In cases where the card relates directly to people in one of the sketches from the database Early Vermont Settlers, 1700-1784 https://www.americanancestors.org/search/databasesearch/1565/early-vermont-settlers-1700-1784, a link is provided to the sketch in both the record display page and the transcript page.

This new database is made possible by the indexing effort Scott Andrew Bartley, who is also responsible for the Early Vermont Settlers Study Project. We genuinely appreciate the support of everyone who helps create online databases. If you are interested in joining the team, for even a few hours a month, please contact Rachel Adams, Database Services Volunteer Coordinator rachel.adams@nehgs.org.

Please note: This database is available to Individual-level and above NEHGS members only. Consider membership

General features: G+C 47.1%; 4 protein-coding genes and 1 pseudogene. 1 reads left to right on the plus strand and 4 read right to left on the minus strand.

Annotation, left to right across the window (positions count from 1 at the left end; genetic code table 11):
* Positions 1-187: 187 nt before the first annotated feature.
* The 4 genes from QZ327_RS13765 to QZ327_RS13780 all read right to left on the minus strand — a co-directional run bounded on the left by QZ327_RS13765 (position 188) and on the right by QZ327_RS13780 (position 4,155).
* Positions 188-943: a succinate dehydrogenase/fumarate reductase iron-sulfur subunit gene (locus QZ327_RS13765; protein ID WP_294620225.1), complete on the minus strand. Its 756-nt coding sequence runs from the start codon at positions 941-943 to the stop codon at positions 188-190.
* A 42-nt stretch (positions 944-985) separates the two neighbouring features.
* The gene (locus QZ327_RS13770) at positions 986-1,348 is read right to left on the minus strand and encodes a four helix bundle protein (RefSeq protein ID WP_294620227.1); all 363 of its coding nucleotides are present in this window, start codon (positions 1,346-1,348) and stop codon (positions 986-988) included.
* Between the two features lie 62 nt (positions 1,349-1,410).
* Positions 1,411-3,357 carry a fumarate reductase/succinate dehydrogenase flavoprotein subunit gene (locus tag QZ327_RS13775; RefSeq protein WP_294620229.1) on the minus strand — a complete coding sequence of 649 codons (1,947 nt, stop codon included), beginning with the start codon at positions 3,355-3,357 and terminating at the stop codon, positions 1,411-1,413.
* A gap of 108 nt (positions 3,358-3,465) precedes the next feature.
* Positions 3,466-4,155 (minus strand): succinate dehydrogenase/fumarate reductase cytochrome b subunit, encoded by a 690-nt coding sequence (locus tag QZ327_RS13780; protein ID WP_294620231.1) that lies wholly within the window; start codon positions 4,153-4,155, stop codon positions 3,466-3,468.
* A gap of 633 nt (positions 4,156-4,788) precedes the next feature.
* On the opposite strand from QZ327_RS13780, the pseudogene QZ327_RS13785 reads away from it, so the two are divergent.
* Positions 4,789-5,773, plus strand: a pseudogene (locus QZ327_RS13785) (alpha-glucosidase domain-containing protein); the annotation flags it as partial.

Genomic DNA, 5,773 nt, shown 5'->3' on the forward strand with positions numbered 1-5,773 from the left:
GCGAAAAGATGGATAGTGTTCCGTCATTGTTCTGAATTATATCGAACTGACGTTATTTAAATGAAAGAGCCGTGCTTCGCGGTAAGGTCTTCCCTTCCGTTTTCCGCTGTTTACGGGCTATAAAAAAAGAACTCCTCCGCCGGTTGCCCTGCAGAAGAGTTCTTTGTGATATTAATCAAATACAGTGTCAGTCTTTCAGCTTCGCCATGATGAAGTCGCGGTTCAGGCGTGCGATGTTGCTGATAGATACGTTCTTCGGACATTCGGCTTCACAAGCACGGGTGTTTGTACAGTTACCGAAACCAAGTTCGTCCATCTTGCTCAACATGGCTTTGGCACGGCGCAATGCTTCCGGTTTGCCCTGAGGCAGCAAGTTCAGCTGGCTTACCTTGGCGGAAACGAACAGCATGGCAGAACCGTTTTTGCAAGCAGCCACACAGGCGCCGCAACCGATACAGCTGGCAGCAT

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American Ancestors Magazine Volume 19 (2018) Added

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A preview of the GU272 Memory Project portal

We have updated our American Ancestors Magazine database to include volume 19 covering the year 2018. This update providdes over 280 new pages and 3,400 searchable names.

The image above is taken from the article A Community Betrayed. The Fate and Legacy of Slaves Sold by Georgetown University, which begins on page 24 of volume 19.4. The image is a preview of the forthcoming GU272 Memory Project portal; which will contain a wealth of research tools designed for GU272 descendants and others interested in African American family history. The two main components of the site will be a new database and a collection of oral histories.

The indexing for these records includes full names, Publication year (not the year of the record), and article titles and authors.